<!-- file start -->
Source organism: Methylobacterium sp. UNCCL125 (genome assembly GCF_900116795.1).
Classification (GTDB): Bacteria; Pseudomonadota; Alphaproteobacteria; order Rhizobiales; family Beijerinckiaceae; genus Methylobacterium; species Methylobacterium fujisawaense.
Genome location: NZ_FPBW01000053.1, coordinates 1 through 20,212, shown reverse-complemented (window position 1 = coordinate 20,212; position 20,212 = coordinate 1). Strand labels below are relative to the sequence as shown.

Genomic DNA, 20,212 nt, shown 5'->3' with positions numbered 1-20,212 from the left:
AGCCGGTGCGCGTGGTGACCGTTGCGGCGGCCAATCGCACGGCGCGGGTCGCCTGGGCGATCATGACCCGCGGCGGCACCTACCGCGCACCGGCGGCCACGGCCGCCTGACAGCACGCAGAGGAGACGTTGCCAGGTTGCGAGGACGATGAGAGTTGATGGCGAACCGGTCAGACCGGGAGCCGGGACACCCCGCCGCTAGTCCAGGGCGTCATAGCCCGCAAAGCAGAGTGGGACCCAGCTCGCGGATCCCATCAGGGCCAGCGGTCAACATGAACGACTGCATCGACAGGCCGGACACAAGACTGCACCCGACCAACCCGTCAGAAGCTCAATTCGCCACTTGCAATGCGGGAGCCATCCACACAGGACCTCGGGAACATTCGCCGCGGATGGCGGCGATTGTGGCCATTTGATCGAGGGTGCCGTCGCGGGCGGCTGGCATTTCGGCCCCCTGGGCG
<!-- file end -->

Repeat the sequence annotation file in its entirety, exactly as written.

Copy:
Source organism: Methylobacterium sp. UNCCL125 (genome assembly GCF_900116795.1).
Classification (GTDB): Bacteria; Pseudomonadota; Alphaproteobacteria; order Rhizobiales; family Beijerinckiaceae; genus Methylobacterium; species Methylobacterium fujisawaense.
Genome location: NZ_FPBW01000053.1, coordinates 1 through 20,212, shown reverse-complemented (window position 1 = coordinate 20,212; position 20,212 = coordinate 1). Strand labels below are relative to the sequence as shown.

Genomic DNA, 20,212 nt, shown 5'->3' with positions numbered 1-20,212 from the left:
AGCCGGTGCGCGTGGTGACCGTTGCGGCGGCCAATCGCACGGCGCGGGTCGCCTGGGCGATCATGACCCGCGGCGGCACCTACCGCGCACCGGCGGCCACGGCCGCCTGACAGCACGCAGAGGAGACGTTGCCAGGTTGCGAGGACGATGAGAGTTGATGGCGAACCGGTCAGACCGGGAGCCGGGACACCCCGCCGCTAGTCCAGGGCGTCATAGCCCGCAAAGCAGAGTGGGACCCAGCTCGCGGATCCCATCAGGGCCAGCGGTCAACATGAACGACTGCATCGACAGGCCGGACACAAGACTGCACCCGACCAACCCGTCAGAAGCTCAATTCGCCACTTGCAATGCGGGAGCCATCCACACAGGACCTCGGGAACATTCGCCGCGGATGGCGGCGATTGTGGCCATTTGATCGAGGGTGCCGTCGCGGGCGGCTGGCATTTCGGCCCCCTGGGCG